After years of battling each other, the Minnesota unions “just decided we had bigger fish to fry,’' Peterson says. Already, the two hold joint conferences, pool their lobbying efforts, and have agreed not to seek negotiating rights held by the other. Leaders of the groups meet together monthly.
This summer, those leaders expect “to get down to the nitty-gritty’’ of how a unified organization would operate, Peterson says. “The leadership realized the importance of this and put aside their egos.’'
If the deal comes through, the single organization would be unlike any other teachers’ union in the country. It would maintain ties to both national unions, and membership dues would be split between the two. Whatever happens, Peterson notes, the unions “have gone too far to look back.’'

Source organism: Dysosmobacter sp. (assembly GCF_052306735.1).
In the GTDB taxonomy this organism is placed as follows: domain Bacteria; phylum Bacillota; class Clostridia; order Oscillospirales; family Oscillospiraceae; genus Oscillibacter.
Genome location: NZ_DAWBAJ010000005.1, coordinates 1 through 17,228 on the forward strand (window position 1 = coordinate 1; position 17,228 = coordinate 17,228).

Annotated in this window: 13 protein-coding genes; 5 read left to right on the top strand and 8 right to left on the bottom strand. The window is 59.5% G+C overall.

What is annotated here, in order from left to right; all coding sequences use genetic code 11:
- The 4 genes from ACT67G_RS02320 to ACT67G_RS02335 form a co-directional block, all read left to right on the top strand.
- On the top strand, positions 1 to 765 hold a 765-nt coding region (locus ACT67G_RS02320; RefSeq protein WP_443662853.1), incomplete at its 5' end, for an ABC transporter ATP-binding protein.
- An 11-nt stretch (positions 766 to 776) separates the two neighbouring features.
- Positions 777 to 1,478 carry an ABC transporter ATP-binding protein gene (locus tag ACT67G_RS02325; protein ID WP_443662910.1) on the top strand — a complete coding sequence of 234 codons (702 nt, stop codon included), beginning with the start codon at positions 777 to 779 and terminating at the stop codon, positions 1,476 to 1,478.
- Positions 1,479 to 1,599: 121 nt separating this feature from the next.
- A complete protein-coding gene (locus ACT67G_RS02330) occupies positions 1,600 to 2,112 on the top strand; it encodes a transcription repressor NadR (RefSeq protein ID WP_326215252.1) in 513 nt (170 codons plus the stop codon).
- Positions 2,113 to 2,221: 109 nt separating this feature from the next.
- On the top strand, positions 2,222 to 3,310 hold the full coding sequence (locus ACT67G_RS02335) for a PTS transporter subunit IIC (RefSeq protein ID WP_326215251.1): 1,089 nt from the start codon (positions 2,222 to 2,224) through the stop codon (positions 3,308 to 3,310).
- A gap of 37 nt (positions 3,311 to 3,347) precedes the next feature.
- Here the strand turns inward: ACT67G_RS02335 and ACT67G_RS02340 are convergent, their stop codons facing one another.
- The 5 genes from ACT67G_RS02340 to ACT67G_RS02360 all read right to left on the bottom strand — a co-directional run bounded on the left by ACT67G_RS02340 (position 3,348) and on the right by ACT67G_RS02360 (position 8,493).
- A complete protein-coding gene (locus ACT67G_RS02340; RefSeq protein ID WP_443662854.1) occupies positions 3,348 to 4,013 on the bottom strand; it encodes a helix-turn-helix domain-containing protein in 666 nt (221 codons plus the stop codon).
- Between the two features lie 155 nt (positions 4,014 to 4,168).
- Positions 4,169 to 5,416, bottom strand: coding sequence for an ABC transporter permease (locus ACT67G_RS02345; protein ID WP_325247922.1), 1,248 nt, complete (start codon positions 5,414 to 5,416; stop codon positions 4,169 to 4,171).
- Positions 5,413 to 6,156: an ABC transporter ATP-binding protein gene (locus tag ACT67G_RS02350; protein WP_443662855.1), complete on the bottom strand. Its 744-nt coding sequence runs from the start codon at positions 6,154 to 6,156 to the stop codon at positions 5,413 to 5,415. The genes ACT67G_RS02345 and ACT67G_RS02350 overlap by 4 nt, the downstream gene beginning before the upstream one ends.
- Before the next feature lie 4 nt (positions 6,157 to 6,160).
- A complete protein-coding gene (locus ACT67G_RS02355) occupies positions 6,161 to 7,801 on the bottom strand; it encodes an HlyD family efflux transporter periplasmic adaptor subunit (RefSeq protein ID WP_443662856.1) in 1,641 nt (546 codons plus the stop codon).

The Minnesota merger discussions were given momentum by similar talks at the national level between the NEA and the AFT. Official merger negotiations between the two unions broke off last year [See “Current Events,’' February], but both have expressed a willingness to return to the bargaining table.
A version of this article appeared in the August 01, 1995 edition of Teacher as Minnesota Merger